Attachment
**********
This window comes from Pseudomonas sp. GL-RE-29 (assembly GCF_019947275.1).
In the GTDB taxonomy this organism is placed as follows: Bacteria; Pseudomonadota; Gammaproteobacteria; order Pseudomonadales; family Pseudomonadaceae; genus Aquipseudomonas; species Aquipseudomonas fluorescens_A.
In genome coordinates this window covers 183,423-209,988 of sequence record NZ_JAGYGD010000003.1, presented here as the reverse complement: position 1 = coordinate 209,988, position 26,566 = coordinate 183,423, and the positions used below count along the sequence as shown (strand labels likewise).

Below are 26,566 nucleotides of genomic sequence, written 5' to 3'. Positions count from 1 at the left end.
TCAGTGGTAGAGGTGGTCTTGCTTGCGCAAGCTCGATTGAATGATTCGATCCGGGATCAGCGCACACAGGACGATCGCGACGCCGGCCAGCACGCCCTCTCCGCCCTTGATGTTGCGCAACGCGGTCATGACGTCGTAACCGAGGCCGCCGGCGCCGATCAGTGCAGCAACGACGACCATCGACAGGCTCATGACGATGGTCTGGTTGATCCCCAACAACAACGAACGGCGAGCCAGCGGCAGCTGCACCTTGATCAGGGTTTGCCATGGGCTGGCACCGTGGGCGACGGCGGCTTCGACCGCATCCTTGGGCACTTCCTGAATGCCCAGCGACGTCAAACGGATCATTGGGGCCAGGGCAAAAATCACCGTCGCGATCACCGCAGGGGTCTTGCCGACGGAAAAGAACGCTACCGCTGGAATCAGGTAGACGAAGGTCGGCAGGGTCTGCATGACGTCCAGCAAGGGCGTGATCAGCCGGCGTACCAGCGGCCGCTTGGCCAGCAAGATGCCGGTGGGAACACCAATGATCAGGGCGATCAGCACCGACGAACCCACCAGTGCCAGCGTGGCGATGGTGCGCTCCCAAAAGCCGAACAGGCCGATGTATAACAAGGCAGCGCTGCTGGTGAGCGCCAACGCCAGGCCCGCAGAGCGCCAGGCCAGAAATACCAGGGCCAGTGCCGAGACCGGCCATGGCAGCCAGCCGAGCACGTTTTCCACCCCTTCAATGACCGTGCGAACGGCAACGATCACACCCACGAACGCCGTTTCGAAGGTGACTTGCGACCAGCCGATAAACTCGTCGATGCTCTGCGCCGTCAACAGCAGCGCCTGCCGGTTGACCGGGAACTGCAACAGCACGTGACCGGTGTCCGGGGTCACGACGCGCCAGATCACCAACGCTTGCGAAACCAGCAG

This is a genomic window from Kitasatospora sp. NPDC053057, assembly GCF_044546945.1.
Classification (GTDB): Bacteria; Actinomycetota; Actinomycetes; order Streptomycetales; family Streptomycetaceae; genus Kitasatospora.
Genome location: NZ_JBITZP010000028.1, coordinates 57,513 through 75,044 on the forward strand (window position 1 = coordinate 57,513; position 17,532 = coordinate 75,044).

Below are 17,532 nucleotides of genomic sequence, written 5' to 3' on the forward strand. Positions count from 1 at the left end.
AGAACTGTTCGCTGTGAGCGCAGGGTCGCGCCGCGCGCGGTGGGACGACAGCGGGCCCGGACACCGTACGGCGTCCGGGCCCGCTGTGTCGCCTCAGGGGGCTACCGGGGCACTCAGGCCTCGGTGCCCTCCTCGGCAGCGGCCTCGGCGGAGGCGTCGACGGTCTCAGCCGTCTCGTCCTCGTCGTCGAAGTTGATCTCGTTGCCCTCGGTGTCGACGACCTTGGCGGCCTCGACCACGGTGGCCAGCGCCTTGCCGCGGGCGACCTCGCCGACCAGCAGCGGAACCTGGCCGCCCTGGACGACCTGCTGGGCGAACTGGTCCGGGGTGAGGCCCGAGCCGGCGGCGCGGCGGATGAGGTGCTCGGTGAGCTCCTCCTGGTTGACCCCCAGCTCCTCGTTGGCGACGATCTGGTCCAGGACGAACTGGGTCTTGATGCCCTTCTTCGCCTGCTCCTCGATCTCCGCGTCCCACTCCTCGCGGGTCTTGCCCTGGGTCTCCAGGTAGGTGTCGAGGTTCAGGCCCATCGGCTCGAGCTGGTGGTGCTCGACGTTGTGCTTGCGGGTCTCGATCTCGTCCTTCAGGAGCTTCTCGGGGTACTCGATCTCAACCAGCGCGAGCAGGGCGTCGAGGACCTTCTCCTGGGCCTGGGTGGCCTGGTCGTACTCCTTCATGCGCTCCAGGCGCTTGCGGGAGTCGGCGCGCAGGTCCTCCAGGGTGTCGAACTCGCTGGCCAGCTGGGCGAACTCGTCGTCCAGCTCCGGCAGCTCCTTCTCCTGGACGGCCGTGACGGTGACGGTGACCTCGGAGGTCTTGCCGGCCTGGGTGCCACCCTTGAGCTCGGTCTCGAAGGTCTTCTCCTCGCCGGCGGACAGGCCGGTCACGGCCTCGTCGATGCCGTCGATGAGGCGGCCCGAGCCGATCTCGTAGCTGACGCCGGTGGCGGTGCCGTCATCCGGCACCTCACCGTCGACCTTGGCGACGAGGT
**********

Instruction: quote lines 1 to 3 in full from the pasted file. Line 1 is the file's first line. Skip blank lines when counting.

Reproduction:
This window comes from Pseudomonas sp. GL-RE-29 (assembly GCF_019947275.1).
In the GTDB taxonomy this organism is placed as follows: Bacteria; Pseudomonadota; Gammaproteobacteria; order Pseudomonadales; family Pseudomonadaceae; genus Aquipseudomonas; species Aquipseudomonas fluorescens_A.
In genome coordinates this window covers 183,423-209,988 of sequence record NZ_JAGYGD010000003.1, presented here as the reverse complement: position 1 = coordinate 209,988, position 26,566 = coordinate 183,423, and the positions used below count along the sequence as shown (strand labels likewise).